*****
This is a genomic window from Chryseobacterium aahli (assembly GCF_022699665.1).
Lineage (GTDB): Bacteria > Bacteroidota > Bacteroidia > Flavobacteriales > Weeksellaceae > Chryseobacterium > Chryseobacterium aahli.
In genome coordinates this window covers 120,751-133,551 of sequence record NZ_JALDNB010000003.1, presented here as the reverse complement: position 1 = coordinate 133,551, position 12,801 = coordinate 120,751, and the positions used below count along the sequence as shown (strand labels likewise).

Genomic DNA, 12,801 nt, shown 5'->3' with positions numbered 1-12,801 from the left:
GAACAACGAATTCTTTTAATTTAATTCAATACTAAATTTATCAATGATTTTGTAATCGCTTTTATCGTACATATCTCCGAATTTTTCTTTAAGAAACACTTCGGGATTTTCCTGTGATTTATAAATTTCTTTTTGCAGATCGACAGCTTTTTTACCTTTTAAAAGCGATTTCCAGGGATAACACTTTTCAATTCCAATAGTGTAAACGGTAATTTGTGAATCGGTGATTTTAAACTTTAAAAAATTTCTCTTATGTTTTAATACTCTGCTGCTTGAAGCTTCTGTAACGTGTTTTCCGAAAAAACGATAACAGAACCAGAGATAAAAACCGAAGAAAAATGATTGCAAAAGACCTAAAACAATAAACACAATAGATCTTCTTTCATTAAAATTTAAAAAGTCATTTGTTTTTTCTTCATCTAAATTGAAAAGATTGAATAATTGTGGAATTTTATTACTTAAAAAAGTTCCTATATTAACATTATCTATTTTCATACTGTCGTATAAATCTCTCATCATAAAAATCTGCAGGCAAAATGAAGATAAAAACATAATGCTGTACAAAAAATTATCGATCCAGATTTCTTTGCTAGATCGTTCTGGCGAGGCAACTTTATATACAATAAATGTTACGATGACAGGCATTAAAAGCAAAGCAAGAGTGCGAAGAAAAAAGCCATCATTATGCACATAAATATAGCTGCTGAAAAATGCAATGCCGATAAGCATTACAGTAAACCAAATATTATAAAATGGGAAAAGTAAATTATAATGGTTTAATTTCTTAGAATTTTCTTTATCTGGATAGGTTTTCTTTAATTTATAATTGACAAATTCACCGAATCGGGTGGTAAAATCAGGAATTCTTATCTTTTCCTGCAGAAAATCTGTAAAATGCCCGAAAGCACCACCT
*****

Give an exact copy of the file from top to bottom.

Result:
This is a genomic window from Chryseobacterium aahli (assembly GCF_022699665.1).
Lineage (GTDB): Bacteria > Bacteroidota > Bacteroidia > Flavobacteriales > Weeksellaceae > Chryseobacterium > Chryseobacterium aahli.
In genome coordinates this window covers 120,751-133,551 of sequence record NZ_JALDNB010000003.1, presented here as the reverse complement: position 1 = coordinate 133,551, position 12,801 = coordinate 120,751, and the positions used below count along the sequence as shown (strand labels likewise).

Genomic DNA, 12,801 nt, shown 5'->3' with positions numbered 1-12,801 from the left:
GAACAACGAATTCTTTTAATTTAATTCAATACTAAATTTATCAATGATTTTGTAATCGCTTTTATCGTACATATCTCCGAATTTTTCTTTAAGAAACACTTCGGGATTTTCCTGTGATTTATAAATTTCTTTTTGCAGATCGACAGCTTTTTTACCTTTTAAAAGCGATTTCCAGGGATAACACTTTTCAATTCCAATAGTGTAAACGGTAATTTGTGAATCGGTGATTTTAAACTTTAAAAAATTTCTCTTATGTTTTAATACTCTGCTGCTTGAAGCTTCTGTAACGTGTTTTCCGAAAAAACGATAACAGAACCAGAGATAAAAACCGAAGAAAAATGATTGCAAAAGACCTAAAACAATAAACACAATAGATCTTCTTTCATTAAAATTTAAAAAGTCATTTGTTTTTTCTTCATCTAAATTGAAAAGATTGAATAATTGTGGAATTTTATTACTTAAAAAAGTTCCTATATTAACATTATCTATTTTCATACTGTCGTATAAATCTCTCATCATAAAAATCTGCAGGCAAAATGAAGATAAAAACATAATGCTGTACAAAAAATTATCGATCCAGATTTCTTTGCTAGATCGTTCTGGCGAGGCAACTTTATATACAATAAATGTTACGATGACAGGCATTAAAAGCAAAGCAAGAGTGCGAAGAAAAAAGCCATCATTATGCACATAAATATAGCTGCTGAAAAATGCAATGCCGATAAGCATTACAGTAAACCAAATATTATAAAATGGGAAAAGTAAATTATAATGGTTTAATTTCTTAGAATTTTCTTTATCTGGATAGGTTTTCTTTAATTTATAATTGACAAATTCACCGAATCGGGTGGTAAAATCAGGAATTCTTATCTTTTCCTGCAGAAAATCTGTAAAATGCCCGAAAGCACCACCT